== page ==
# 18.5 Electric field lines: multiple charges  (Page 3/7)

 Page 3 / 7

We use electric field lines to visualize and analyze electric fields (the lines are a pictorial tool, not a physical entity in themselves). The properties of electric field lines for any charge distribution can be summarized as follows:

1. Field lines must begin on positive charges and terminate on negative charges, or at infinity in the hypothetical case of isolated charges.
2. The number of field lines leaving a positive charge or entering a negative charge is proportional to the magnitude of the charge.
3. The strength of the field is proportional to the closeness of the field lines—more precisely, it is proportional to the number of lines per unit area perpendicular to the lines.
4. The direction of the electric field is tangent to the field line at any point in space.
5. Field lines can never cross.

The last property means that the field is unique at any point. The field line represents the direction of the field; so if they crossed, the field would have two directions at that location (an impossibility if the field is unique).

## Phet explorations: charges and fields

Move point charges around on the playing field and then view the electric field, voltages, equipotential lines, and more. It's colorful, it's dynamic, it's free.

## Section summary

• Drawings of electric field lines are useful visual tools. The properties of electric field lines for any charge distribution are that:
• Field lines must begin on positive charges and terminate on negative charges, or at infinity in the hypothetical case of isolated charges.
• The number of field lines leaving a positive charge or entering a negative charge is proportional to the magnitude of the charge.
• The strength of the field is proportional to the closeness of the field lines—more precisely, it is proportional to the number of lines per unit area perpendicular to the lines.
• The direction of the electric field is tangent to the field line at any point in space.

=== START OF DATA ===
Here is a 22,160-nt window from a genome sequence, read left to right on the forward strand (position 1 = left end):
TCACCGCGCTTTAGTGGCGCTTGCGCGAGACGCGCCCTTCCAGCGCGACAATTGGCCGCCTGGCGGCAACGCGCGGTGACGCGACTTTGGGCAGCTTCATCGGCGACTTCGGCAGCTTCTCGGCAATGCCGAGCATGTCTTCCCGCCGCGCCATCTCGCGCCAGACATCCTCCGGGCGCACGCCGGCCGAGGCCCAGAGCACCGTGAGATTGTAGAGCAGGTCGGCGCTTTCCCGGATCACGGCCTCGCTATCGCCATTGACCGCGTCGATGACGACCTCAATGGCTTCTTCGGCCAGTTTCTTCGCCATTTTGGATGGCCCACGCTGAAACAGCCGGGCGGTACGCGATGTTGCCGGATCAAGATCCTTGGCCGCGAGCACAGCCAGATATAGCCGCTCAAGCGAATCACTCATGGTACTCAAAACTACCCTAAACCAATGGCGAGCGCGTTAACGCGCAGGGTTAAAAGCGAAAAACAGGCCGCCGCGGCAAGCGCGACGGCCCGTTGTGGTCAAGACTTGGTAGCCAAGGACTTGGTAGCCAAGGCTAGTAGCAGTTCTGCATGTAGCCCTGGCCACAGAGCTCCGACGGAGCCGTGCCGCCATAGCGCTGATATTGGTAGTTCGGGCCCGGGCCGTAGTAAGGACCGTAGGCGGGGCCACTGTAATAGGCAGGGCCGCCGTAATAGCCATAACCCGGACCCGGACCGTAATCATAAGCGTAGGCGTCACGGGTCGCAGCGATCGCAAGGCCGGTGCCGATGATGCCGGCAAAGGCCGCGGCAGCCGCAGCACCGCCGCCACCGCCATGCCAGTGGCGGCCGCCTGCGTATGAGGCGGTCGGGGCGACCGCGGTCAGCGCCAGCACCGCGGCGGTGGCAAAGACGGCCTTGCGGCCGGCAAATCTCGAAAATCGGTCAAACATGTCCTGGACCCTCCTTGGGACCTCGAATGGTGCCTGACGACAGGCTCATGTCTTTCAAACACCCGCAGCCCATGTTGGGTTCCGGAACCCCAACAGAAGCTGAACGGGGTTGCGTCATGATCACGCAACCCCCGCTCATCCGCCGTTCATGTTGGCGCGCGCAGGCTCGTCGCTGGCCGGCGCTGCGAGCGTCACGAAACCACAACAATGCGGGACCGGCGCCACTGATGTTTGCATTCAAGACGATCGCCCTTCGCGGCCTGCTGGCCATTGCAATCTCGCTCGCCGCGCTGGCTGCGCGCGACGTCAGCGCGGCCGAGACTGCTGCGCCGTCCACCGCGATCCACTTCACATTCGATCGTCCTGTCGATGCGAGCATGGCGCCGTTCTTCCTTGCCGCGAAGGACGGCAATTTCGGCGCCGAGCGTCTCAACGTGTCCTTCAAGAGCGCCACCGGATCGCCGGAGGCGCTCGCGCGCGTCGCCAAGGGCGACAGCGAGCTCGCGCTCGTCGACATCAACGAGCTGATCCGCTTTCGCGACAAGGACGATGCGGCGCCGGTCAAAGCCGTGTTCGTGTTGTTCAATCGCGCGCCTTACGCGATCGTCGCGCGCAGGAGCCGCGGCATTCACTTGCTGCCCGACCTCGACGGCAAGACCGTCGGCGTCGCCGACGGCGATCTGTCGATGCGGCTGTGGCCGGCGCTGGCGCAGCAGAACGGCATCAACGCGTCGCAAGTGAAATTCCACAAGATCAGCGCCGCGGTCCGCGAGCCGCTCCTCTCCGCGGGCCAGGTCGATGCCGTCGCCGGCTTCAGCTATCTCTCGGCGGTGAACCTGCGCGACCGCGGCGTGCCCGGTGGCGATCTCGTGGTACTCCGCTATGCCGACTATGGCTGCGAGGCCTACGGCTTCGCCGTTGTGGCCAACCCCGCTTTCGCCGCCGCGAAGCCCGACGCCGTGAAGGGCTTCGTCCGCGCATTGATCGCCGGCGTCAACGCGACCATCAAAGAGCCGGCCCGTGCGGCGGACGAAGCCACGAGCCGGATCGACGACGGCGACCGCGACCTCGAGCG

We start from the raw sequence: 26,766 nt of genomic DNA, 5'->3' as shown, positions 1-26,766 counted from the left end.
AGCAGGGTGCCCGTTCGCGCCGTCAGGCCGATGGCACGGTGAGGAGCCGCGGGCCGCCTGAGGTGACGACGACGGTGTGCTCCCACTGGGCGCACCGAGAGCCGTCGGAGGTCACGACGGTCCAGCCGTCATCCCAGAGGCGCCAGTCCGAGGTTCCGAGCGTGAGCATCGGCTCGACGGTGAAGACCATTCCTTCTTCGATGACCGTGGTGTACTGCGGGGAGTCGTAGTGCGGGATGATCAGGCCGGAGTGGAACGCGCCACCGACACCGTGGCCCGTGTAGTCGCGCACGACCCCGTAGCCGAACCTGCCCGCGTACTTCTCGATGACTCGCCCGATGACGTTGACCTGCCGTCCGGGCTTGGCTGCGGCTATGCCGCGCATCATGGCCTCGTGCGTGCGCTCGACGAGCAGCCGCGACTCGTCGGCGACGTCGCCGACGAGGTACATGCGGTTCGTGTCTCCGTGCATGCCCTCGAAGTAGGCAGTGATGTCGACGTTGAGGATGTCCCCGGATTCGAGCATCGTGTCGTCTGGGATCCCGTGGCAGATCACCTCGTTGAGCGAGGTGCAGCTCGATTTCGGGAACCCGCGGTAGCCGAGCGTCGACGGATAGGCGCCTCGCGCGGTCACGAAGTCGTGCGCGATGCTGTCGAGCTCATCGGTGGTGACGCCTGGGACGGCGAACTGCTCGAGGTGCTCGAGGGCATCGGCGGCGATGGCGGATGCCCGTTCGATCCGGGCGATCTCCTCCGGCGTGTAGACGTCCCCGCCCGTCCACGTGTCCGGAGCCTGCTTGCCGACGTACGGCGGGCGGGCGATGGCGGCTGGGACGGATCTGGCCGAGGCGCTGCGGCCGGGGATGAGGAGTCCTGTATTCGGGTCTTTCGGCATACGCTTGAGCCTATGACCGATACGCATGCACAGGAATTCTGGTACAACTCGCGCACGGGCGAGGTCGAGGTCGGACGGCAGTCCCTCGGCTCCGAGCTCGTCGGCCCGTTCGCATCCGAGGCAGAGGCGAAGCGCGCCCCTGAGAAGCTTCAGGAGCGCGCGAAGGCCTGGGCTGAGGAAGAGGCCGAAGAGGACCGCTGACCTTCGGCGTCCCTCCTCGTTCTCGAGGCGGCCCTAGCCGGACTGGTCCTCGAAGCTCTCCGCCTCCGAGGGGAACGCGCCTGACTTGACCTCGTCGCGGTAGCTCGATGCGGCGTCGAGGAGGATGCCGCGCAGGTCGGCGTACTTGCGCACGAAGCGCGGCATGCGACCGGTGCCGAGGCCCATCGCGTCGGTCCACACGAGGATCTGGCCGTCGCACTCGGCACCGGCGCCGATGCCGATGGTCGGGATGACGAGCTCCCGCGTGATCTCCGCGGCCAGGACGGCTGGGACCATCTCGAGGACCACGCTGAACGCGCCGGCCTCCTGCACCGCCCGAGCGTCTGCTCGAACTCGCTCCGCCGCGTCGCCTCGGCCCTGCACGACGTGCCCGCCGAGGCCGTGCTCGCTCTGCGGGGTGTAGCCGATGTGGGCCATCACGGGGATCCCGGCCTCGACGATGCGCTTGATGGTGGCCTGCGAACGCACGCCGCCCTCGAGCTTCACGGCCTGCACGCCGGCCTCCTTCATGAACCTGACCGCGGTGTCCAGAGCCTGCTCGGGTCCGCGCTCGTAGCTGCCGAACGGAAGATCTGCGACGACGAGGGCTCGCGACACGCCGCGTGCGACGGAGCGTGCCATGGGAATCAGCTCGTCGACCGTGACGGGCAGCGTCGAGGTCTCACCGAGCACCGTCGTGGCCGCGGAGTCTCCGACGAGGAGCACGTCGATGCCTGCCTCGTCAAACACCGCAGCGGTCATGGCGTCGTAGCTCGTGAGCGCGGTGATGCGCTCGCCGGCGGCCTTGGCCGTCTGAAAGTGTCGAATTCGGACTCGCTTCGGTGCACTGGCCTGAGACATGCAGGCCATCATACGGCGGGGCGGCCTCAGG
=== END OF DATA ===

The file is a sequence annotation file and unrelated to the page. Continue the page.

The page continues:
• Field lines can never cross.

## Conceptual questions

Compare and contrast the Coulomb force field and the electric field. To do this, make a list of five properties for the Coulomb force field analogous to the five properties listed for electric field lines. Compare each item in your list of Coulomb force field properties with those of the electric field—are they the same or different? (For example, electric field lines cannot cross. Is the same true for Coulomb field lines?)

[link] shows an electric field extending over three regions, labeled I, II, and III. Answer the following questions. (a) Are there any isolated charges? If so, in what region and what are their signs? (b) Where is the field strongest? (c) Where is it weakest? (d) Where is the field the most uniform?

## Problem exercises

(a) Sketch the electric field lines near a point charge $+q$ . (b) Do the same for a point charge $–3.00q$ .

Sketch the electric field lines a long distance from the charge distributions shown in [link] (a) and (b)

[link] shows the electric field lines near two charges ${q}_{1}$ and ${q}_{2}$ . What is the ratio of their magnitudes? (b) Sketch the electric field lines a long distance from the charges shown in the figure.

Sketch the electric field lines in the vicinity of two opposite charges, where the negative charge is three times greater in magnitude than the positive. (See [link] for a similar situation).

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